This month, roughly 25 members of Congress will travel to Sub-Saharan Africa for a wide range of discussions in Ethiopia, Liberia, Rwanda and the Democratic Republic of the Congo. Riding on the heels of President Obama's trip to the region, U.S. policymakers appear keen to focus their conversations on trade and investment. What they should prioritize, however, is what Obama fastidiously avoided on his trip: an evaluation of existing – and American plans to ramp up – U.S. security assistance across the region. There are three reasons, in particular, why it behooves members to be mindful of this mission.
First, the efficacy and return-on-investment of costly counterterrorism operations has never been adequately measured. The U.S. spends more than $25 billion annually on security assistance to the military and paramilitary forces of foreign countries, as a mechanism of U.S. counterterrorism aimed broadly at improving the "security capacity" of recipient states.
While security assistance has been a component of the U.S. foreign policy toolkit for nearly half a century – from Franklin Roosevelt's Lend-Lease program, to anti-narcotics training in Honduras throughout the 1980s, to recent efforts in Iraq, Afghanistan, Pakistan, Yemen, Mali and Libya – it has repeatedly done more damage than good to stability, peace, and US perception.
U.S. security assistance spending has never been audited or overseen in any coordinated way, allowing U.S.-made and U.S.-delivered tear gas canisters to be used against civilians peacefully protesting in Egypt and rape, torture and abuse to be committed regularly in Somalia by U.S.-backed Kenyan military troops. Moreover, a new survey conducted by the Pew Research Center found that countries receiving the largest amount of U.S. security assistance are often those with the least favorable perceptions of America. Clearly, some rethinking is required.
Second, these members of Congress who are considering new investments in trade and economic development will ultimately see deals backfire if they are not properly coordinated with security assistance reform. The U.S. spent more than $1.5 billion on security assistance to the Congo since 2009, enabling a military regime to commit human rights abuses upon its civilians, making the region more hostile to humanitarian workers and more resentful to U.S. engagements. This is not uncommon. Conflict-affected countries that have yet to achieve the Millennium Development Goals are often victim of repeated cycles of conflict.
Finally, security assistance must be more consistent with Obama's commitment to an open government. The hypocrisies plaguing U.S. security assistance policies are not lost on those impacted by the rapes, murders and assaults by U.S.-trained soldiers throughout Sub-Saharan Africa, the civilians threatened by the U.S.-funded military coup in Mali, or the imprisoned journalists in Ethiopia whose guards are protected by U.S. foreign military financing. As Sub-Saharan African economies grow increasingly robust and interconnected, the U.S. must be prepared to stand, ethically and transparently, by its policies.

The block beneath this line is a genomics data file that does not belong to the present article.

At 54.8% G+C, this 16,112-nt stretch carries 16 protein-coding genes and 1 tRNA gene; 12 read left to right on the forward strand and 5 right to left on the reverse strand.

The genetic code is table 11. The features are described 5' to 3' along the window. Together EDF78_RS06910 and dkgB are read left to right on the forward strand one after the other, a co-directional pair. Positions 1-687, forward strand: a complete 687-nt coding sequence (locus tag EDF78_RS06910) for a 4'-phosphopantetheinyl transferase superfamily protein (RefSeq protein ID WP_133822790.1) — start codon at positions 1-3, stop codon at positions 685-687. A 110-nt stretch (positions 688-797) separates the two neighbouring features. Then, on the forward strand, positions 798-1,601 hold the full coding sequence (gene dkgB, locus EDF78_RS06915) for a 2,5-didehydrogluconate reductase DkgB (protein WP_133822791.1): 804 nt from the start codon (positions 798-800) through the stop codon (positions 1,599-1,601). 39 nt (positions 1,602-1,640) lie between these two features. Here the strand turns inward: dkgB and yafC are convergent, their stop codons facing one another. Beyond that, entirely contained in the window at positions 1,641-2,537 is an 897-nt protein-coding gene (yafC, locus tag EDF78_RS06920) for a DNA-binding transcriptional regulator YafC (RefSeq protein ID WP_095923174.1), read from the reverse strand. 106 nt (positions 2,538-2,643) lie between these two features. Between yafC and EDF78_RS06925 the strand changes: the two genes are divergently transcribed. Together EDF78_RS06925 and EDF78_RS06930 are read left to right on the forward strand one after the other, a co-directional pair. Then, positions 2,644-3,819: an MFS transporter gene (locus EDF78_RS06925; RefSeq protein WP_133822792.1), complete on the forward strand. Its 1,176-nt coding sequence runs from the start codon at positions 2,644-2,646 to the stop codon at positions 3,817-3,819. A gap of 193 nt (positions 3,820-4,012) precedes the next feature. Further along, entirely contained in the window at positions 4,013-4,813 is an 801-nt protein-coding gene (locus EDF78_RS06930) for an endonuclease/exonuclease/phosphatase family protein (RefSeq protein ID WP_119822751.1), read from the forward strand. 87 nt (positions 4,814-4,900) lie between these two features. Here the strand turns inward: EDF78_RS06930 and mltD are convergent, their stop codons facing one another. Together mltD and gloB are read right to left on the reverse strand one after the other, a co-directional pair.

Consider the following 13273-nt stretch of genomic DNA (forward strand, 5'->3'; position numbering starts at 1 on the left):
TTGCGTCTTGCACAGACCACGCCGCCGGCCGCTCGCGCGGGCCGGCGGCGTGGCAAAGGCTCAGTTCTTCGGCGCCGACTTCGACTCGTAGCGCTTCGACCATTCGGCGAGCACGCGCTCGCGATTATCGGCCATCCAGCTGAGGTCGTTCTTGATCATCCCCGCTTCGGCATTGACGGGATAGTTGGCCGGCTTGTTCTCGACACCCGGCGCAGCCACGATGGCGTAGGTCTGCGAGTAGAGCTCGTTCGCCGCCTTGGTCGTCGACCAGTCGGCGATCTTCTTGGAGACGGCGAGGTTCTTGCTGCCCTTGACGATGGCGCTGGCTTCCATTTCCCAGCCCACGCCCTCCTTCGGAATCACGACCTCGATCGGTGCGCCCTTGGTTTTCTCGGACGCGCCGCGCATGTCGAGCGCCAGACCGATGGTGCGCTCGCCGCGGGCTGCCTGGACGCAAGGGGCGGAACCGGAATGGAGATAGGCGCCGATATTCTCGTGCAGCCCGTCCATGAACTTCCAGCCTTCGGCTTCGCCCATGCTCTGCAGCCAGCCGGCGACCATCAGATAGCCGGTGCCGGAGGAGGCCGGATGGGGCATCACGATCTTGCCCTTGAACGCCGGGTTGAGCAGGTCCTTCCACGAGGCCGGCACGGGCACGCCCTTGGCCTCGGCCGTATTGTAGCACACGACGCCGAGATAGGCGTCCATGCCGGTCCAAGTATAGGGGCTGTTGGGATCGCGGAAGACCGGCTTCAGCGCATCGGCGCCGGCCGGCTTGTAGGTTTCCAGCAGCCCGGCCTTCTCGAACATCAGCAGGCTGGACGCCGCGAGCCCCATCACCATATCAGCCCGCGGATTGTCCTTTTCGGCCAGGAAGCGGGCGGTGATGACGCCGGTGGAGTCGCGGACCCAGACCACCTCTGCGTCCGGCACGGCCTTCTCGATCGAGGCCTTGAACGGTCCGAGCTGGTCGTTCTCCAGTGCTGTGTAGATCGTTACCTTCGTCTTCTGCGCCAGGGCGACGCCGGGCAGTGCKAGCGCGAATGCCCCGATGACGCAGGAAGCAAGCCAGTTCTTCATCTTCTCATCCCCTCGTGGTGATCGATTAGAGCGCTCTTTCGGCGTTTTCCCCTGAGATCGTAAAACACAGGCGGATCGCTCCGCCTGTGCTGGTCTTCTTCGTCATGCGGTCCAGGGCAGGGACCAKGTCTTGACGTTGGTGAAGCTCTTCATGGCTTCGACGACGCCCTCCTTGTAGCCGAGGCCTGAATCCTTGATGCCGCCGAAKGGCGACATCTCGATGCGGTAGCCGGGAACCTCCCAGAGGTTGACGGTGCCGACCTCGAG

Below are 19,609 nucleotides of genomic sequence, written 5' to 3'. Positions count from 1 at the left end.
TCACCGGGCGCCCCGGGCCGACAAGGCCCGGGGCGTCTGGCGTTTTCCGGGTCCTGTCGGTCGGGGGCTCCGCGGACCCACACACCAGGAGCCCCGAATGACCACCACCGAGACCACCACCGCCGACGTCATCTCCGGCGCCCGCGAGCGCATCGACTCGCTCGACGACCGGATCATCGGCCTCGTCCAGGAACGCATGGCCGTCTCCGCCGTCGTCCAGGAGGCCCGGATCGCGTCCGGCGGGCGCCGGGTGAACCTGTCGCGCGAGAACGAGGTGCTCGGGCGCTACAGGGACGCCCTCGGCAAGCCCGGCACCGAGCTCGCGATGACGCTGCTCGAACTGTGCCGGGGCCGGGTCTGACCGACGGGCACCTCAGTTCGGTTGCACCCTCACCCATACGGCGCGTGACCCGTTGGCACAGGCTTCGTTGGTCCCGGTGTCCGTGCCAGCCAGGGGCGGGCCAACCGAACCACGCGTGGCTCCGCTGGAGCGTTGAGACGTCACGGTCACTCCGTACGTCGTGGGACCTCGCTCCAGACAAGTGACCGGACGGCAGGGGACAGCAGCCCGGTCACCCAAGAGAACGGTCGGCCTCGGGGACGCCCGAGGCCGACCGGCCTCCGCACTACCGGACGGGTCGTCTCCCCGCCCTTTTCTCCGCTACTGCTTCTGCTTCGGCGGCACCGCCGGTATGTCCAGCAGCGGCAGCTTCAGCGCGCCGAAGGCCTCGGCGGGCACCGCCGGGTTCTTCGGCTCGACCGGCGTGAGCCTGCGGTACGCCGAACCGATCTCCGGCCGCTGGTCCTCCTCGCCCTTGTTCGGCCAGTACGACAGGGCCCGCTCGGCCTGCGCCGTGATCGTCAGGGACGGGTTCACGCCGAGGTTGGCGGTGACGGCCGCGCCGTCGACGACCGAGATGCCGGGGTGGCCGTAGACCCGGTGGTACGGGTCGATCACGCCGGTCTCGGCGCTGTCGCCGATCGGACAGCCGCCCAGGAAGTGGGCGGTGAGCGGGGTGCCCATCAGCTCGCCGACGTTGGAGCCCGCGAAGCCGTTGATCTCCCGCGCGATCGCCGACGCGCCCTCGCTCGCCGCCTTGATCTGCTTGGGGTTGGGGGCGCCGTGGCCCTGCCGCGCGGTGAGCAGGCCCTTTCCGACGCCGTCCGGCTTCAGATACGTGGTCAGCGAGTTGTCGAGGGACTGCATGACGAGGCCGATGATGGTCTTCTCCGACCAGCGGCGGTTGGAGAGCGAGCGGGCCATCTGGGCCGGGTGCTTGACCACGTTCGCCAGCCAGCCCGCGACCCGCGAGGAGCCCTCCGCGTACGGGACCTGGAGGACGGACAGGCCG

Despite serious concerns with security assistance and the urgent need for reform, Congress continues to fund all of this with little oversight. This is remarkable given how many American taxpayer dollars are spent on these non-transparent programs. Last month, amidst the noise of political gridlock in Washington, bipartisan members of the House and Senate Appropriations Committees agreed to fully fund the president's fiscal year 2014 budget request for U.S. security assistance in their respective State and Foreign Operations appropriations bills (see House and Senate versions).
Efforts to get transparency and oversight for these programs, however, haven't been so easy. As these elected officials travel to Ethiopia, Liberia, Rwanda and the Democratic Republic of the Congo in August, we hope they will engage in conversations around the emerging patterns and needed reforms of U.S. security assistance in Africa and return home committed to establishing mechanisms of accountability, measurability and reform for security assistance.
This is a unique opportunity to reclaim, for an increasingly skeptical contingent of civil society on the African continent, the faith and good intentions of U.S. engagement.
Will the senators and representatives get it right? Let's hope so, since it's a rare moment for members of Congress to travel to Sub-Saharan Africa in the first place. This likely won't happen again anytime soon, so let's make the most of it now. The people of Ethiopia, Liberia, Rwanda and the Democratic Republic of Congo are waiting and wanting something more and something meaningful from America. It is about time that we listened to them.
Michael Shank, Ph.D., is the director of foreign policy at the Friends Committee on National Legislation.
Madeline Rose is a legislative associate for foreign policy at FCNL.
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